We’ve repeatedly heard about the benefits of supplements during the often uncomfortable time of your period. We know to get supplements from fibre, calcium, vitamin D, magnesium, omega 3 and iron to aid our PMS symptoms but this doesn’t mean we should ignore nutritious food either.

Often, doctors point us to fruit and vegetables in tandem with medical intervention. So how do we know which foods have what we need?

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We spoke to Rosanne Lombard, a registered dietitian and nutritional solutions expert.

She says: “Due to moodiness and irritability that is associated with PMS, most women tend to opt for the unhealthier food choices, which may actually worsen PMS.”

Rosanne references a study that showed how PMS symptoms were associated with poor dietary choices and the symptoms often being worsened by additional factors such as poor health, stress, lack of exercise and smoking.

However, she says it’s is important to remember that every woman is different and may experience PMS in a different way. 

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So when we look at our diet, there are seven key nutrients that can help with the PMS that don’t need a doctor’s prescription either. 

With Rosanne's guidance, we bring you the foods that can give you one less thing to worry about during your cycle.

Rolled oats, whole-wheat bread/pasta, barley or brown rice

These foods are all high in fibre. High fibre whole grains can assist with boosting the levels of the feel-good hormone serotonin, says Roseanne.

Plain, low fat yoghurt and low fat milk

Rich in calcium, Rosanne says these foods can assist with reducing PMS – such as mood swings, depression, tension, anxiety or crying spells – and fluid retention and food cravings.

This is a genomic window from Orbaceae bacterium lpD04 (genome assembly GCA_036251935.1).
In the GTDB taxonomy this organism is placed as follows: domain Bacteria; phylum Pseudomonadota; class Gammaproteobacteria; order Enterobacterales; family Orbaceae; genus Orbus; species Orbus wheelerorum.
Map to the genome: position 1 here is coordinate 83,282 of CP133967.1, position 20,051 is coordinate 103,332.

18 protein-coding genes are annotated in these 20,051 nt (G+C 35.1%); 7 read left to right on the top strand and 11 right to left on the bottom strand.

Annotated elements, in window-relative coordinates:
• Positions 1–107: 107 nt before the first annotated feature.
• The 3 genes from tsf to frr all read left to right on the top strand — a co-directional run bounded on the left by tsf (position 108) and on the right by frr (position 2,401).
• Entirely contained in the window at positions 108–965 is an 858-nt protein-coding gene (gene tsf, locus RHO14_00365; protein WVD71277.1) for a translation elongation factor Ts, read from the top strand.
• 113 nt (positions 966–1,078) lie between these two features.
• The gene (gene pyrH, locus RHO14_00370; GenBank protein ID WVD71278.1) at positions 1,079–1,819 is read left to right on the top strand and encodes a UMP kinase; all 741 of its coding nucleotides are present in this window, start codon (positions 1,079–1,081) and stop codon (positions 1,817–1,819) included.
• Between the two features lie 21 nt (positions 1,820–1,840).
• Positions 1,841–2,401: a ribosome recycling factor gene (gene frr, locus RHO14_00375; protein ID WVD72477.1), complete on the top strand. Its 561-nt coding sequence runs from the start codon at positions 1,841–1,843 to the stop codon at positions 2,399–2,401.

Fish, eggs, mushrooms (tanned in the sun for 10-15 minutes), fortified breakfast cereals

According to Rosanne, these foods can help relieve premenstrual pain, and migraines if you suffer from those, because of their vitamin D properties.

Green leafy vegetables, nuts/seeds, legumes and seafood

These foods are rich in magnesium and according to Rosanne, they could improve depression, fluid retention and anxiety.

Fatty fish (salmon, trout, pilchards or mackerel)

Rosanne says omega-3s are essential fatty acids that are known to assist with reducing inflammation in the body and these important nutrients can be found in these healthy fish.

Legumes, dark green leafy vegetables, fortified breakfast cereals and baked potatoes

If you have low iron levels, Rosanne says this may increase the rate of PMS.

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There are ways to make sure you don’t worsen your PMS as well. An unhealthy consumption of salty meals and snacks, alcohol and full cream milk as opposed to low fat milk can worsen your symptoms. Rosanne says essentially you try your best to eat a healthy, balanced diet that limits refined carbohydrates, caffeine, alcohol, salt and unhealthy fats. 

“It is always recommended to try to meet requirements of vitamins and minerals from the diet and then considering supplementation if these requirements cannot be met”. 

At the end of the day, each person is different and Rosanne says when it comes to managing PMS be sure to eat a variety of foods from each food group, in portion-controlled amounts. 

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